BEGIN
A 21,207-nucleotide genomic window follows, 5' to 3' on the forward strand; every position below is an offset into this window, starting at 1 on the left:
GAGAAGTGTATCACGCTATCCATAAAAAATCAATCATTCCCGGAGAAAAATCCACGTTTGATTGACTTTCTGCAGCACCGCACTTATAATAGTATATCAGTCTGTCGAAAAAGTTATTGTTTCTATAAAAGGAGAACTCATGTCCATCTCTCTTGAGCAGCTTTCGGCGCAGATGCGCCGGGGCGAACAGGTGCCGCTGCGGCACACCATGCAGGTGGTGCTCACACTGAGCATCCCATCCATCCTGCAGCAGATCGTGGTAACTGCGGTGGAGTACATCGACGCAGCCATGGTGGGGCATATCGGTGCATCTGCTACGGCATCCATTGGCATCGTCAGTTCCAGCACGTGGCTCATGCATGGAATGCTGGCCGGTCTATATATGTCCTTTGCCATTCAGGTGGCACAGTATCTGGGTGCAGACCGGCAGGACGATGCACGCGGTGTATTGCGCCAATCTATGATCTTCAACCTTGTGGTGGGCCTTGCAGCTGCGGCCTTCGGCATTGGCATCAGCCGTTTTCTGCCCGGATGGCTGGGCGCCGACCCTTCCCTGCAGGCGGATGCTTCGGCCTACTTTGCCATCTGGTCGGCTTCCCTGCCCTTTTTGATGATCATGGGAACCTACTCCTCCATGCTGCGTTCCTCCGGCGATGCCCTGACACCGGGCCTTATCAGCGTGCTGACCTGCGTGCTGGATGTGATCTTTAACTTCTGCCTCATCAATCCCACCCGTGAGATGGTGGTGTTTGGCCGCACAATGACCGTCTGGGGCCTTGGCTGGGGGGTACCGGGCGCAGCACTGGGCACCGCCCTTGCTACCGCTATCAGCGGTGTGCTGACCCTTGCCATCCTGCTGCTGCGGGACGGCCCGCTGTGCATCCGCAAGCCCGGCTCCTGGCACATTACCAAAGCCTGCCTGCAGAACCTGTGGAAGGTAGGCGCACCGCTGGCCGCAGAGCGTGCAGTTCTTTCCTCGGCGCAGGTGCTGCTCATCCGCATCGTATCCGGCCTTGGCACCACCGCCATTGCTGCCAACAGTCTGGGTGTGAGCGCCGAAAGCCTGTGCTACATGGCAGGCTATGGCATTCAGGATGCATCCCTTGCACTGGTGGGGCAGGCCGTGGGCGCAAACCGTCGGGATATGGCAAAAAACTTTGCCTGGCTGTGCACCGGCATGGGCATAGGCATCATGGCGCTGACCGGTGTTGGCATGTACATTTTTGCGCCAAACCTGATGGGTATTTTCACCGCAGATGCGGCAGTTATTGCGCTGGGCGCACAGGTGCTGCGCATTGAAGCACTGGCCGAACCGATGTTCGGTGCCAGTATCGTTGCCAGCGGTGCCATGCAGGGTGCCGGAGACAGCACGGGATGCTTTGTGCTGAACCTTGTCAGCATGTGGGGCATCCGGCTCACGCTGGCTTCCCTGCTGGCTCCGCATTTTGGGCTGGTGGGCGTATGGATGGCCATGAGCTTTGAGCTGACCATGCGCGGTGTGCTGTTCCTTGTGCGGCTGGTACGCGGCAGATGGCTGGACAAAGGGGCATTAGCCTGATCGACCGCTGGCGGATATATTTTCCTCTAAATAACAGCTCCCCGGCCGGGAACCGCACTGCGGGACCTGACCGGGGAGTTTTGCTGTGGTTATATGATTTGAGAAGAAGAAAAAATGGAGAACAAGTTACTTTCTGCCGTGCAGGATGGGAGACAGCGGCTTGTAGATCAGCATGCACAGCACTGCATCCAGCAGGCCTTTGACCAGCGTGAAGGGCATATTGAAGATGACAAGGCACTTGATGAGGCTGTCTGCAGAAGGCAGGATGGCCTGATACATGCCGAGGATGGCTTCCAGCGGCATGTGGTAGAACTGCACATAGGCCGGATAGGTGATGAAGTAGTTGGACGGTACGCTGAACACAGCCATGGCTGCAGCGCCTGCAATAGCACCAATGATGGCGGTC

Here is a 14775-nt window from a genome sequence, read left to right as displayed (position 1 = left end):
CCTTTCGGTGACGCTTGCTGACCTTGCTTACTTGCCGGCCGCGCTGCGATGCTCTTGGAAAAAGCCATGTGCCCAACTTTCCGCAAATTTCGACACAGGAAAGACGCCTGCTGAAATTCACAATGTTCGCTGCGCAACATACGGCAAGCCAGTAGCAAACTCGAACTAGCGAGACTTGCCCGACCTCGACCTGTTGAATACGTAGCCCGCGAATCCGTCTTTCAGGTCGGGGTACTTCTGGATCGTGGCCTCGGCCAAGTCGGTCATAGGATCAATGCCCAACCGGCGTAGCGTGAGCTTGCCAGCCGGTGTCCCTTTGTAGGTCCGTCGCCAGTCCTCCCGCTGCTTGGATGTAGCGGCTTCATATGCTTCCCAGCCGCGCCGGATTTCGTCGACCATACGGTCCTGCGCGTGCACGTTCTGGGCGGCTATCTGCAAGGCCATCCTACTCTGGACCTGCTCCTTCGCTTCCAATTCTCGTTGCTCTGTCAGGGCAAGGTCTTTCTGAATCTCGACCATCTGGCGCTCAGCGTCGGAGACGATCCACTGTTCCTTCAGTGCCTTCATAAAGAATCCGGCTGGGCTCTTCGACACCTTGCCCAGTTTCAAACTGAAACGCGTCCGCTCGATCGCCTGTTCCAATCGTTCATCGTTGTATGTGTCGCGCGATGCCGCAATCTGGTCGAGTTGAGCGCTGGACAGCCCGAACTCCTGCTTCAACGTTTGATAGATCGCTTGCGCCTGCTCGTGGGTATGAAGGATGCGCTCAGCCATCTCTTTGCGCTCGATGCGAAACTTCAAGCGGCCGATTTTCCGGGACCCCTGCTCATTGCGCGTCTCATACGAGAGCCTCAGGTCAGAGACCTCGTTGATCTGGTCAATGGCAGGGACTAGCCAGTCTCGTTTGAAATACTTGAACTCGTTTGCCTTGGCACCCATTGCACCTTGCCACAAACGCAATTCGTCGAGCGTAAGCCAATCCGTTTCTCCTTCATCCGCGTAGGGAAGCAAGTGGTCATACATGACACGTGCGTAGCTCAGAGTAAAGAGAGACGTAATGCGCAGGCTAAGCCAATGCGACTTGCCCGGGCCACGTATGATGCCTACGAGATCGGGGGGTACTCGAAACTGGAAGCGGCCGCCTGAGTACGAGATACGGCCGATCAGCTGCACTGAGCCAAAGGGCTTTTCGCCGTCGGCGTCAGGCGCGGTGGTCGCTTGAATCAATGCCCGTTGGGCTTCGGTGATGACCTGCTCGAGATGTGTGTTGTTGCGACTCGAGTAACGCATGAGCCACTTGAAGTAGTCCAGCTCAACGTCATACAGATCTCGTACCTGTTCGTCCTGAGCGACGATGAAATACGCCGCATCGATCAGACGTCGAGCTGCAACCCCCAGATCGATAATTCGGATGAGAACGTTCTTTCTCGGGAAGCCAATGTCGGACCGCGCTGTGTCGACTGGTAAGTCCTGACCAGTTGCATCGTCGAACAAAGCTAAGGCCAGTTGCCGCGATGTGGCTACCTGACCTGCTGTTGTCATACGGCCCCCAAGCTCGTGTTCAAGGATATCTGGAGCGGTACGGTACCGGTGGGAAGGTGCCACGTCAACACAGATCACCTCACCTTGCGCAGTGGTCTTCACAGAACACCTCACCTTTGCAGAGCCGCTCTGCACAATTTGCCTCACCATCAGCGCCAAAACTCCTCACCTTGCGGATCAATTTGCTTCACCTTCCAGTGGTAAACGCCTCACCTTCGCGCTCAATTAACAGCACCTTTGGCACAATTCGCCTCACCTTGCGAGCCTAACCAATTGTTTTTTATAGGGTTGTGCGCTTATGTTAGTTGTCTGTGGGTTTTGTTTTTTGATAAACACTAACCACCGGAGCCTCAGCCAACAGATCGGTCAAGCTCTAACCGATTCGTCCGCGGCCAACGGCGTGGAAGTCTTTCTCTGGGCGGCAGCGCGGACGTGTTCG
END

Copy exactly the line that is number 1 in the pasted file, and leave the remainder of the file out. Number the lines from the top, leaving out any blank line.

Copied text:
A 21,207-nucleotide genomic window follows, 5' to 3' on the forward strand; every position below is an offset into this window, starting at 1 on the left: